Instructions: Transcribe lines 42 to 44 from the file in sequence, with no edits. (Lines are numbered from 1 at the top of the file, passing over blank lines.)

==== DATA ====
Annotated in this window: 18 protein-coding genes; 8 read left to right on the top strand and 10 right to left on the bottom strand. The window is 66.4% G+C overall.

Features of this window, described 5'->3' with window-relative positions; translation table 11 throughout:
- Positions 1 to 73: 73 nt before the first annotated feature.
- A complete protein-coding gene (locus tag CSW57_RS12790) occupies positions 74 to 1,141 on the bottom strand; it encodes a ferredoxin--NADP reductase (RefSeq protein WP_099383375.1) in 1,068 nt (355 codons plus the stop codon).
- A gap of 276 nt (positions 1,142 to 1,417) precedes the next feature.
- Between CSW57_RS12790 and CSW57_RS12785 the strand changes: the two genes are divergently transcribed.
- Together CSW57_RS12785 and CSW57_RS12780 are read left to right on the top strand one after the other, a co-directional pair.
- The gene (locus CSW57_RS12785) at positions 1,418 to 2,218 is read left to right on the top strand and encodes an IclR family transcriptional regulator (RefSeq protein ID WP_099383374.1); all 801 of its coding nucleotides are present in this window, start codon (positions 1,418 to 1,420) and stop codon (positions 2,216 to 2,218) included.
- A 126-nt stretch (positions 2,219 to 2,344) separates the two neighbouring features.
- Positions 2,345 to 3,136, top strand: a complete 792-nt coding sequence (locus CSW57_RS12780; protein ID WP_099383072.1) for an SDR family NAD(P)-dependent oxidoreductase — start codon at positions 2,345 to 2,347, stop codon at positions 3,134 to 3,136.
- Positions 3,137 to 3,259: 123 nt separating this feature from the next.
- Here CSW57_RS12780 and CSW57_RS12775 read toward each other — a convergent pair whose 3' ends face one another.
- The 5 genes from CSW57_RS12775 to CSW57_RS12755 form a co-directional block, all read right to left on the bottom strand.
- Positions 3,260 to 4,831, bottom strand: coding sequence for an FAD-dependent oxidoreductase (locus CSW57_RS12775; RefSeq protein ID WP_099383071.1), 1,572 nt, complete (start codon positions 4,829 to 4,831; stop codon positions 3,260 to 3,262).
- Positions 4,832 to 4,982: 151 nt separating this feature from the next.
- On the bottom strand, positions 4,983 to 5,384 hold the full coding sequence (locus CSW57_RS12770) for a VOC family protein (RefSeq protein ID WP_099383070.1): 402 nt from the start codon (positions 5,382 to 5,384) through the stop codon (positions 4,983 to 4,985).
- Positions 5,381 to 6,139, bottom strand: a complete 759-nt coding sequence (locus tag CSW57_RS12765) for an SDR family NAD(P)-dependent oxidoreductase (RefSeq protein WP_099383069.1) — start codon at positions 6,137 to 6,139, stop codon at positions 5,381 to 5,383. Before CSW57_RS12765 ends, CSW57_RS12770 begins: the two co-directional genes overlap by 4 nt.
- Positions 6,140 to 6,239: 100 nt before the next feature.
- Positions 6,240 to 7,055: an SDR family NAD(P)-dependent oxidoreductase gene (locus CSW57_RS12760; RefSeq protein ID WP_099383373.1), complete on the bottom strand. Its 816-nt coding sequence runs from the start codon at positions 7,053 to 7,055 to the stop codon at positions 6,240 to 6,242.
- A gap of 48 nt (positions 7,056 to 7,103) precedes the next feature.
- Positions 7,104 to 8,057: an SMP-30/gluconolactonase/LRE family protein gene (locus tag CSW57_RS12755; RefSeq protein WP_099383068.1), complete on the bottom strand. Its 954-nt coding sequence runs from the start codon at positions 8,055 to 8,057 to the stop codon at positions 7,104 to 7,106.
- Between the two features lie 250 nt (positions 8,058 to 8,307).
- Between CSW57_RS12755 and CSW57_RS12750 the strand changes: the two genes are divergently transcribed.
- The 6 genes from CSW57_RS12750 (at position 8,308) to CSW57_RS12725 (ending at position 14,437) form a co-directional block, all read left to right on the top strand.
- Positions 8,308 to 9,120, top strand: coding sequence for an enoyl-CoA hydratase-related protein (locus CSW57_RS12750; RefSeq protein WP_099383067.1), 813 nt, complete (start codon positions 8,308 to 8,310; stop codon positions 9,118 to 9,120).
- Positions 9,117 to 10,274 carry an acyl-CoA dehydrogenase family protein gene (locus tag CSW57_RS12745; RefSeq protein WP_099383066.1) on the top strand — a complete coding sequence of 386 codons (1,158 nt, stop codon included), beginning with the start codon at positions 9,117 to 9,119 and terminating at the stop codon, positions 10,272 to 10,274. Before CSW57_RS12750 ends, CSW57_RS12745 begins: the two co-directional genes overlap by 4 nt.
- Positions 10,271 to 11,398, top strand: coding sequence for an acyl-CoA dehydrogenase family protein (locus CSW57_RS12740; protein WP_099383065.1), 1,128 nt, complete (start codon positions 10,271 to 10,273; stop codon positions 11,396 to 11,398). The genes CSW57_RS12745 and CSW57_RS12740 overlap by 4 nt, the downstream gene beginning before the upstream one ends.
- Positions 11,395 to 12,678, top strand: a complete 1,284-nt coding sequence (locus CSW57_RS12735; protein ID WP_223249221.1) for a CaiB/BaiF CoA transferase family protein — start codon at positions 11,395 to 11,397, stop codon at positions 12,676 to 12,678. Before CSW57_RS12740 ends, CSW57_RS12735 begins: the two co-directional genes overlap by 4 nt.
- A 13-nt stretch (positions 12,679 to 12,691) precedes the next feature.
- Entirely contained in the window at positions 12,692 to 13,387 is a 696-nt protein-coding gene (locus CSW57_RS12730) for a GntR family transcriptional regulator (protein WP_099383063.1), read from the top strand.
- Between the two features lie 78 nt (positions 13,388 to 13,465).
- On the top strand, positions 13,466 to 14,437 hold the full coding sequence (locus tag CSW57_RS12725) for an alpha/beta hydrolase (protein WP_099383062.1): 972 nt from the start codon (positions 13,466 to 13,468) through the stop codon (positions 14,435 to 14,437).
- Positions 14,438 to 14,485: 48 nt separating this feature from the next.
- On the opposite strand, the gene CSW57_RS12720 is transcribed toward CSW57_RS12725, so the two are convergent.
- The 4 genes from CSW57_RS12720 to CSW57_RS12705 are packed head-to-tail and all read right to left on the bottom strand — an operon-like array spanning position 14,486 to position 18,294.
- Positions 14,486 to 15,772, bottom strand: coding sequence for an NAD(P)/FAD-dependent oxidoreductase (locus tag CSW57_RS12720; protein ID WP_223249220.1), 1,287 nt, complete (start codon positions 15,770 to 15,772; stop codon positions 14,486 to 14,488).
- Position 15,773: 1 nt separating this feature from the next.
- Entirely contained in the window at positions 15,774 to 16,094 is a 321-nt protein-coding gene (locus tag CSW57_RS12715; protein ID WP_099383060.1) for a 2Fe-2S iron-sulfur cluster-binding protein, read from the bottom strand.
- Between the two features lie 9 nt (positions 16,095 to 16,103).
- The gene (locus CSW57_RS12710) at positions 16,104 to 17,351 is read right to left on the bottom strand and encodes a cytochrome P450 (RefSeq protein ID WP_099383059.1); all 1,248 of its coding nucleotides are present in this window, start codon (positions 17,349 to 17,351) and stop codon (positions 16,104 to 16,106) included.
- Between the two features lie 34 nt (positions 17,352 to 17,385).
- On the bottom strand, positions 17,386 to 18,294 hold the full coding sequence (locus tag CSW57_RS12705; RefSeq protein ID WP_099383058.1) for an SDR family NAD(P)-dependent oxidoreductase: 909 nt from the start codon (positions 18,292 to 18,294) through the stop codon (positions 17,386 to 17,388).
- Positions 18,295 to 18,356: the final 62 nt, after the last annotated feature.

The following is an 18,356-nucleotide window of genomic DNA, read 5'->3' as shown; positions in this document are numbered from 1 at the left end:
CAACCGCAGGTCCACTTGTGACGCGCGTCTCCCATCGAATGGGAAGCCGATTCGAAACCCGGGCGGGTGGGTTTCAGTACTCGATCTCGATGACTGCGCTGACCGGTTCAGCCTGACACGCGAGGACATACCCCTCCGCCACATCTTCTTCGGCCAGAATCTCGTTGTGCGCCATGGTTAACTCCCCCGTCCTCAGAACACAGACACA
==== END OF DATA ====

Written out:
- On the bottom strand, positions 17,386 to 18,294 hold the full coding sequence (locus tag CSW57_RS12705; RefSeq protein ID WP_099383058.1) for an SDR family NAD(P)-dependent oxidoreductase: 909 nt from the start codon (positions 18,292 to 18,294) through the stop codon (positions 17,386 to 17,388).
- Positions 18,295 to 18,356: the final 62 nt, after the last annotated feature.

The following is an 18,356-nucleotide window of genomic DNA, read 5'->3' as shown; positions in this document are numbered from 1 at the left end: